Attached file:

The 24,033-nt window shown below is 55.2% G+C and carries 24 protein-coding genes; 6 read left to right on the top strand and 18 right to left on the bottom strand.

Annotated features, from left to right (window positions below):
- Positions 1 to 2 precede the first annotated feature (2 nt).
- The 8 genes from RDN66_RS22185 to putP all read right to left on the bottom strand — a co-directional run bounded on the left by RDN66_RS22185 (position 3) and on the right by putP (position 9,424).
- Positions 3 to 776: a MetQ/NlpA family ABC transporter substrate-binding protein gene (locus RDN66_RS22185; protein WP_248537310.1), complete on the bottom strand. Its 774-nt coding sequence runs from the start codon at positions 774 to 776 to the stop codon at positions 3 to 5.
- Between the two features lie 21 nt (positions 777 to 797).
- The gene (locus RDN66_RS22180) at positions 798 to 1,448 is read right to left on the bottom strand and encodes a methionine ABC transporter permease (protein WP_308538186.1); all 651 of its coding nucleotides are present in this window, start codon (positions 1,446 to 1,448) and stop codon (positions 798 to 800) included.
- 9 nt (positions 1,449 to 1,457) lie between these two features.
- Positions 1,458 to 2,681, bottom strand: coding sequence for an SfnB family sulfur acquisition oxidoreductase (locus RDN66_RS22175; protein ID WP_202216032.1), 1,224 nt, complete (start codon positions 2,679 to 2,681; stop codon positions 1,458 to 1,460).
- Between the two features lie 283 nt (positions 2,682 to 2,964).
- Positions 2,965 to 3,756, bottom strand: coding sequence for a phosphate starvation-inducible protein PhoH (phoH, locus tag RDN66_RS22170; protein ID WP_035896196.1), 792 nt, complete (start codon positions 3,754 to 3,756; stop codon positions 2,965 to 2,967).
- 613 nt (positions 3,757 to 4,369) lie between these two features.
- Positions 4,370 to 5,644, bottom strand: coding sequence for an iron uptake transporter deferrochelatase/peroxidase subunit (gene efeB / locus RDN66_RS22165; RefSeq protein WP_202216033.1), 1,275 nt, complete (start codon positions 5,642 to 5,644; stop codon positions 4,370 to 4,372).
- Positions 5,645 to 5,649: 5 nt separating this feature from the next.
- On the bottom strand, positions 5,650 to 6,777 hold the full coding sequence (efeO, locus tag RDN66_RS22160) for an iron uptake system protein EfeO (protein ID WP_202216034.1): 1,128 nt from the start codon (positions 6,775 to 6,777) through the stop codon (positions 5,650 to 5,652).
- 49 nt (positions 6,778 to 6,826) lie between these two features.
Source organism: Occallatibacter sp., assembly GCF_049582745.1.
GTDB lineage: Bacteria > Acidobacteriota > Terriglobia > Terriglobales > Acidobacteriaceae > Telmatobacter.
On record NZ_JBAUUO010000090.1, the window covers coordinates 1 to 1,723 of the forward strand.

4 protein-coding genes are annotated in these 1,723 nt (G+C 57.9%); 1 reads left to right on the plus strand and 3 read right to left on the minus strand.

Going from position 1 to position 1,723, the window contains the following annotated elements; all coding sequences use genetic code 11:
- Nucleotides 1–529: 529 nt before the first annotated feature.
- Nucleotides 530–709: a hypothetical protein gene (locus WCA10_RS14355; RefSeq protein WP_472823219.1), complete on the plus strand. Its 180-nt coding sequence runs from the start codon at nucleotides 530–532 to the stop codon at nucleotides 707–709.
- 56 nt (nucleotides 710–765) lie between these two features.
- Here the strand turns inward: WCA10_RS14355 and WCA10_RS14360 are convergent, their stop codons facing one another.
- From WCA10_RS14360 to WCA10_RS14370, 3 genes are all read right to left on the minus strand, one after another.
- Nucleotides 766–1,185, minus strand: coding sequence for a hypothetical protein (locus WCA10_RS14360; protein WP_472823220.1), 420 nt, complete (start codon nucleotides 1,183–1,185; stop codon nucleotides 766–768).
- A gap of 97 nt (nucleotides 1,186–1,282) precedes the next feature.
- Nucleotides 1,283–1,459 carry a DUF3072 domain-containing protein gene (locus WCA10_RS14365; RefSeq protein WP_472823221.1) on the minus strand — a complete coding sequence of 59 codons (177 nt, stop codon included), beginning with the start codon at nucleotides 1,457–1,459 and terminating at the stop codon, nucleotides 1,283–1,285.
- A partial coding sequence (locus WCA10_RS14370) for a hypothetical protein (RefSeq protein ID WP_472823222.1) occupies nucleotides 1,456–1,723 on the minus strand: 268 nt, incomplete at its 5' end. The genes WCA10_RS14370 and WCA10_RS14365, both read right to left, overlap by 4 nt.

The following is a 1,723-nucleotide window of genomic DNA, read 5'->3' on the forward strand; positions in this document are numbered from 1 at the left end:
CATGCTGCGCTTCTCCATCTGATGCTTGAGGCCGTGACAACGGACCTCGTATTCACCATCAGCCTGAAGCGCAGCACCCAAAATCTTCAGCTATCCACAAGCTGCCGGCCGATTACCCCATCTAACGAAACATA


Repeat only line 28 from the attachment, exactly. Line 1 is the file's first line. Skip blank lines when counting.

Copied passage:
- A gap of 97 nt (nucleotides 1,186–1,282) precedes the next feature.